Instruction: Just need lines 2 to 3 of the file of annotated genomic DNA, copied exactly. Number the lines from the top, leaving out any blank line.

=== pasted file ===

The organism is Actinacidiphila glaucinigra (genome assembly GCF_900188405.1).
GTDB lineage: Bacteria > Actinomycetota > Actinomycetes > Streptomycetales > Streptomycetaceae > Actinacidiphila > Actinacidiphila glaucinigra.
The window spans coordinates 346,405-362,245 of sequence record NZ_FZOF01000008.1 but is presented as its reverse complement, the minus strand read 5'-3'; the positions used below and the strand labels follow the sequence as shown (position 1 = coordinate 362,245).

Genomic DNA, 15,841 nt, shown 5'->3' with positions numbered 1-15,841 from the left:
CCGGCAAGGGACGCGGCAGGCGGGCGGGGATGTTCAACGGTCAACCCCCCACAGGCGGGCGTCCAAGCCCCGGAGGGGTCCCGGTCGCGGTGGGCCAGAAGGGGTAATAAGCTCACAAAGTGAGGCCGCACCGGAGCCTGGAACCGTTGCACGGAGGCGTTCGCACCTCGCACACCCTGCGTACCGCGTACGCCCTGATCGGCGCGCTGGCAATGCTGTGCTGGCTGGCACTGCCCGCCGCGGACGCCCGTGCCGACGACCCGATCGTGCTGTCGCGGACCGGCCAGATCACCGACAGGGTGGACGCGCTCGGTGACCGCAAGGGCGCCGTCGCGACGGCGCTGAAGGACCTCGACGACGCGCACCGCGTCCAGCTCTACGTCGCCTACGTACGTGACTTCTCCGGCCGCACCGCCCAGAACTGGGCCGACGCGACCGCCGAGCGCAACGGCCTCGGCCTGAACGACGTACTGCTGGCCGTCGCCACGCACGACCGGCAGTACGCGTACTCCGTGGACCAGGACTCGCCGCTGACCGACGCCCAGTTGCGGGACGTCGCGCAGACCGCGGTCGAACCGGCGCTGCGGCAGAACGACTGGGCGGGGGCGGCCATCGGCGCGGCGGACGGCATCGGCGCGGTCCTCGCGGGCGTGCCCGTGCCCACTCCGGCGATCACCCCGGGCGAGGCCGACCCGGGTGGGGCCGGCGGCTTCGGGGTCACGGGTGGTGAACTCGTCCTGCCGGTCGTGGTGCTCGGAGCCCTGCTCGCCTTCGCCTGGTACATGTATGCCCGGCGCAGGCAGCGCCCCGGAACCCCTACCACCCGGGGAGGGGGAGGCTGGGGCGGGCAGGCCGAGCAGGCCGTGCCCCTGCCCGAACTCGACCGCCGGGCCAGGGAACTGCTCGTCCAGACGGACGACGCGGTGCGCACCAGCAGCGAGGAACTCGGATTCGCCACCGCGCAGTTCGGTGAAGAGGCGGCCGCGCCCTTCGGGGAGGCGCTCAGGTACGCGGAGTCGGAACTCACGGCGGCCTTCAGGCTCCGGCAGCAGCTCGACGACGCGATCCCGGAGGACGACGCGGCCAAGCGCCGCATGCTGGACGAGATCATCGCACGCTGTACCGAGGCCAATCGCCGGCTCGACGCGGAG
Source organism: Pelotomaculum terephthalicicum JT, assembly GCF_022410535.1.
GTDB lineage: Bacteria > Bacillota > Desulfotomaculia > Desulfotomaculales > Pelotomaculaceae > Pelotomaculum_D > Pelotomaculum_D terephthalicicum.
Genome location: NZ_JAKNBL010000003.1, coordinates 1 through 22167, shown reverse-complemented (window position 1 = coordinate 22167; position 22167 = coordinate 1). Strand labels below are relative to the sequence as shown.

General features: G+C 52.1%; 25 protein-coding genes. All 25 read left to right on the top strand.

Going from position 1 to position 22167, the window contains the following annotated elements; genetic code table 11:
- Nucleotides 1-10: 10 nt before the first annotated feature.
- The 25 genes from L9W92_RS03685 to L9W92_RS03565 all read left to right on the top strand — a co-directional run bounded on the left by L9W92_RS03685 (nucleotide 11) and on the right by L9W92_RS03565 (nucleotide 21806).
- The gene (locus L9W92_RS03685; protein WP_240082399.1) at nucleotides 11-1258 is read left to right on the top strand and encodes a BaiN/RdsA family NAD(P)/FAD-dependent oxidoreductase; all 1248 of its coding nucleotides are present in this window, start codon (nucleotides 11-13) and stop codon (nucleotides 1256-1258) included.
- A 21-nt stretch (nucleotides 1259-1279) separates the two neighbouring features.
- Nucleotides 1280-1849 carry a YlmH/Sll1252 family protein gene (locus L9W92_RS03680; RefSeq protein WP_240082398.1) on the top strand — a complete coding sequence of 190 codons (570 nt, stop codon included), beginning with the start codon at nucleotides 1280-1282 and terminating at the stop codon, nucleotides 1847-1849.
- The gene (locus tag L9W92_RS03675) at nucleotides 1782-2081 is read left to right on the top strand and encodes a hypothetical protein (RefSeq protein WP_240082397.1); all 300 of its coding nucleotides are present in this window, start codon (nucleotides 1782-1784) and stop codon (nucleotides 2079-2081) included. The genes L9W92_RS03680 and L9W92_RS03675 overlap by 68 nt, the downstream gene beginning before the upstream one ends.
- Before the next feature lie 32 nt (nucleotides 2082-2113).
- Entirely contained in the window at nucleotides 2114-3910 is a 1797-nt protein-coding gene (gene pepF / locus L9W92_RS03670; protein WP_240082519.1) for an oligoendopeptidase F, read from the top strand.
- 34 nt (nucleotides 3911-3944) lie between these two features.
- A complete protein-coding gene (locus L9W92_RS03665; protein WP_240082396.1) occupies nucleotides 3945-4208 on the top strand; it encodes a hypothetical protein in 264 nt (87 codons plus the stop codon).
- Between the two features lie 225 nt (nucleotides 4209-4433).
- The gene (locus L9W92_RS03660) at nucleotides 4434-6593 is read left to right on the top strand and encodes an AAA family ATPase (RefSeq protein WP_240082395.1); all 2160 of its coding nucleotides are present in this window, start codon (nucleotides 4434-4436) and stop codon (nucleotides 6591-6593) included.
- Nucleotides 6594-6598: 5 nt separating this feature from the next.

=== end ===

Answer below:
GTDB lineage: Bacteria > Actinomycetota > Actinomycetes > Streptomycetales > Streptomycetaceae > Actinacidiphila > Actinacidiphila glaucinigra.
The window spans coordinates 346,405-362,245 of sequence record NZ_FZOF01000008.1 but is presented as its reverse complement, the minus strand read 5'-3'; the positions used below and the strand labels follow the sequence as shown (position 1 = coordinate 362,245).